Hagen von Eitzen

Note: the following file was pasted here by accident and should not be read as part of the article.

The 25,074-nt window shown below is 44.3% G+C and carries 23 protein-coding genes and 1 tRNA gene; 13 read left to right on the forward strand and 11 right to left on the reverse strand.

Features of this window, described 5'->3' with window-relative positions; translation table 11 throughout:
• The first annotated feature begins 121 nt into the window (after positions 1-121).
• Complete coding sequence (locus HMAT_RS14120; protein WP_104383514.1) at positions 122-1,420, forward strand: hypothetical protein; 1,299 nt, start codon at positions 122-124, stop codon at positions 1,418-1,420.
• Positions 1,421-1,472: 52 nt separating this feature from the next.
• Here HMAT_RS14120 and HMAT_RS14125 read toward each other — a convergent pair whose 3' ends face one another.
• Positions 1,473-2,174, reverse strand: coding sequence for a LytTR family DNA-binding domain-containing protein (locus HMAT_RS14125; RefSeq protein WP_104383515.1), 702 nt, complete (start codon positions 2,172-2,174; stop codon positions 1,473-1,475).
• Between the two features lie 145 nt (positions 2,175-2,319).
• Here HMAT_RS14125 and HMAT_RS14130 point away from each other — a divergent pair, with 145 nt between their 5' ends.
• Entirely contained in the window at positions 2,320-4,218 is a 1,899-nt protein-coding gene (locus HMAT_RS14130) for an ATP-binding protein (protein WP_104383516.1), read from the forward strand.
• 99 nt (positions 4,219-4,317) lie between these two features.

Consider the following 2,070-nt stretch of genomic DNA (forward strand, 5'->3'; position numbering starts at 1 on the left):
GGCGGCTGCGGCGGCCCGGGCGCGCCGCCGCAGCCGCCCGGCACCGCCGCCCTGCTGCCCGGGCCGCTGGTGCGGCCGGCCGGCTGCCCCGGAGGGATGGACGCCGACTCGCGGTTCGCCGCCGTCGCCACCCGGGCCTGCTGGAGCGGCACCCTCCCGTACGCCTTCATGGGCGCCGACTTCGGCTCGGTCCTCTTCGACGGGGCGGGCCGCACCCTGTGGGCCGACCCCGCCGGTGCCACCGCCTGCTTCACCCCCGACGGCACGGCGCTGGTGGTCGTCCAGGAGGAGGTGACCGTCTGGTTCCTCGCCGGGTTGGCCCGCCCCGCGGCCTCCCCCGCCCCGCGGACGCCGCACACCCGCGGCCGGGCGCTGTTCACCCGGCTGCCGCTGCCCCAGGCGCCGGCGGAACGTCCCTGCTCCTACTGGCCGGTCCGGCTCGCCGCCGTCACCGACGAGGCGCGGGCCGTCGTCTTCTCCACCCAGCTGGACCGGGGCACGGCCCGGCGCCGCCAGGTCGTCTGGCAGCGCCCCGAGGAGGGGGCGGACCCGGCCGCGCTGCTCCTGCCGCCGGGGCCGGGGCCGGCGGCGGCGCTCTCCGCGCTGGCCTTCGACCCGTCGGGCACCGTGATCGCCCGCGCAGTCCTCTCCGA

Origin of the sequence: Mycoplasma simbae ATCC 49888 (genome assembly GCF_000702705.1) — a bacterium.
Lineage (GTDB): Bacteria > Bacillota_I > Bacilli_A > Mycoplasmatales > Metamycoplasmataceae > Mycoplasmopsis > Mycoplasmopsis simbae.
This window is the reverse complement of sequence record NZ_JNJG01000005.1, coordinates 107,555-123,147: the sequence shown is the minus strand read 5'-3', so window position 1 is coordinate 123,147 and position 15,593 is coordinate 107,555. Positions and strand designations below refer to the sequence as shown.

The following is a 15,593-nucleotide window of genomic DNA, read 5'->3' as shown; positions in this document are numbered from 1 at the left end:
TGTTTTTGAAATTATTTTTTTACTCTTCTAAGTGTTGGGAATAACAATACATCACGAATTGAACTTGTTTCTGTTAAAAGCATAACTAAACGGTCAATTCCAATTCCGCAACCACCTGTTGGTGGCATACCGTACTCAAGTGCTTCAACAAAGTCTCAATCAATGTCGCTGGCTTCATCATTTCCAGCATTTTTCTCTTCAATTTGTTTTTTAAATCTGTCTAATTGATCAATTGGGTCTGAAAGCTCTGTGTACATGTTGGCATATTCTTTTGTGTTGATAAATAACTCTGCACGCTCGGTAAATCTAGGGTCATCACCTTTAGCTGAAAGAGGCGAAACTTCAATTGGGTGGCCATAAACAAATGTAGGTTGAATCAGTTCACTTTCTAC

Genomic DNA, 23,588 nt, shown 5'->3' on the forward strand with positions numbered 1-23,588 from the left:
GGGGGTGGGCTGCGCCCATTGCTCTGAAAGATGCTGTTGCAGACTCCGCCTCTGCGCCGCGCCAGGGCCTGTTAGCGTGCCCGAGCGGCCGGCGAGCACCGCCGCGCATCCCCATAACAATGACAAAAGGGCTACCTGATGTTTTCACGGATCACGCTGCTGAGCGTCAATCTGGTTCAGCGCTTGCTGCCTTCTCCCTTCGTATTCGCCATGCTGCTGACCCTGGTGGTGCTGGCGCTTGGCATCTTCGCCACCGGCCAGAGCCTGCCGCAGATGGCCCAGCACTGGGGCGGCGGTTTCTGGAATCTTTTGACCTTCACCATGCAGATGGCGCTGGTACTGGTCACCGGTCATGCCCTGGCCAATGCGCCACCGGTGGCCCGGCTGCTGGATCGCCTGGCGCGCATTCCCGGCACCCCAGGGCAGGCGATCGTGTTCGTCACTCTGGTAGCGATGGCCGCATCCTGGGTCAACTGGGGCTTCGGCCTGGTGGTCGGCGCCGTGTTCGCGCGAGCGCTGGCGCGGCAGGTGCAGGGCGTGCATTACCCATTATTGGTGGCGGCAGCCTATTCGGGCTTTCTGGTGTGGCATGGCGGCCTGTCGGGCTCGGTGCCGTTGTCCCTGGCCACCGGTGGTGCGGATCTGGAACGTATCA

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 Apr 28 comment Why is capacitance defined as charge divided by voltage? Another aspect: One can pull a charged capacitor apart, without changing the charge. But as different spacial dimensions mean different capacity, th eformula suggests that the voltag eshould increas by this, wven without any external power source connected - and it really does! (Actually, the power source is your muscles pulling the thing apart) Mar 6 comment Why does a mirror split my laser beam? Your zig-zag diagram lacks refraction at the air-glass surface. Actually, if glass had the same $n$ as air, there shuold not even be partial reflection, IIRC Jan 31 comment Can the Earth leave orbit if the population of humans and other live forms increases? Since trees and angular momentum have been mentioned in the comments, another slightly related fun fact: When trees collectively lose their leaves in autumn (and most of affected trees are on the northern hemisphere, so we talk about northern autumn here), there is a measureable (not with your writs-watch, though) speed-up of the Earth spinning. Jan 15 comment Why is 7 TeV considered as a big amount of energy? I assume $1.15\times 10^{11}$ is an approximate number related to the machine picking up "a handful" of protons. But what is the significance of the precise number 2808? (E.g., why is that not just "about 3000"?) Jan 12 comment 3D glasses giving the opposite effect to that expected Some followup: As seen from the sketch, the green dots should never be further apart than the viewer's eys (6.6 cm for me, possibly less for kids). But what if a movie with (nearly) infinitely far objects is shown in different cinemas with different screen sizes? Wouldn't either small screen cinemas bring those objects into finite distance, or super-large screen cinemas produce "impossible" images (the two copies more than 6.6cm apart)? Nov 28 comment How to keep a helium balloon between 1 to 5 meters above ground? (without it being tied) Doesn't the cargo pulling on the balloon hull tangentially introduce an inward force, i.e., increased pressure? Oct 29 comment What does an undefined formula in physics mean? More to the point, there are hardly any cases of an actual $0$ in physics (i.e., the vacuum is not so vacuous at all, etc.) Sep 9 comment Why are there no stars visible in this photograph? This question reminds of the argument of some hollywood-moon-landing-conspiracy theorists that NASA "forgot" to add stars to their "fake" photos, whereas the lack of stars is easily explained by exposition considerations Sep 5 comment Twins Paradox - Does ageing depend on motion? Krebs cycle or not, all clocks onboard that ship differ by the same factor (except that some are more precise than others), be it radioactive decay, the turntable of an old-fashioned record player, a tuning-fork, the number of times you take a breath, your heartbeat, the number of times you sleep naturally, the "number of thoughts" you have, the number of rounds of Super Mario you play. For all it takes, the travelling brother cannot infer from any of these (also travelling) "clocks", including his psychological perception of time passed, whether his ship is at rest or moving fast. Aug 18 comment Impossibility of time travel due to energy conservation? @JohnRennie Yeah, on the other hand it seems that the Terminator movies use time travel mechanisms that we don't know of :) Aug 14 comment Is there experimental verification of the s, p, d, f orbital shapes? See, I always knew that elecron clouds are light blue :) Jul 25 comment Can a building get taller at night? This suggests the followup question: How does the height difference caused by different weight loads compare to height differences by different (outside) temperatures? Apr 27 comment Why do electrons, according to my textbook, exist forever? Also, there is perhaps only one single electron that keeps travelling back (as positron) and forth trough time ;) Mar 29 comment If the Earth is a good conductor of electricity, why don't people get electrocuted every time they touch the Earth? Walking barefoot on a heavily charged planet would rather cause you to take up some of the charge and float away Mar 23 comment What if you opened a door in a spaceship without a spacesuit? Space is so big indeed, that the simple Avogadro explanation about air filling the void is no longer fully accurate - in fact once outside the airlock, your air molecules won't ever meet again so that usual laws of gases don't apply. The molecules just start (and keep) moving straight away at their thermal velocity of some hundred meters per second. Mar 19 comment Could we send a man safely to the Moon in a rocket without knowledge of general relativity? But if we hadn't gotten a man to the Moon (without accounting for GR), the good measurements of the position would not be possible at all (you do use the retroreflector, don't you?) Mar 15 comment Is it possible to watch the same distant star's supernova event twice? @HenningMakholm Well, if there are two (or more) geodesics from the nova event to us, why should they be of equal length in the first place? Also, even if I observe from two angles simultanuously, the notion of simultanity is relativistically meaningless away from my personal position where both rays go through different points in space ... Feb 4 comment Is there a limitation on Gauss' law? @levitopher The misconception that "infinite sums" are sums is also what makes people think that $1+2+3+4+\ldots$ should mean $\infty$ (or possibly be undefined if one abhorrs infinity), but certainly not $-\frac1{12}$. Fact is that all three of these interpretaions make sense depending on context. If those beast were sums there'd be no ambiguity Jan 15 comment Heat Transfer From a Spaceship in Deep Space @pentane The 880 K difference mean that your 290 K environment radiates back 880 W at you. - The equilibrum temperature of 180 K is based on the assumption that the bodily exothermal processes are still active and emitting 120 W. Of course, the fatality of cooling down even to 180 K will make these processes stop and then pave your way to 3 K. Oct 15 comment Which dissipates more power, a small or big resistor? (Yeah, try this experiment with constant curretn - but don't try it at home)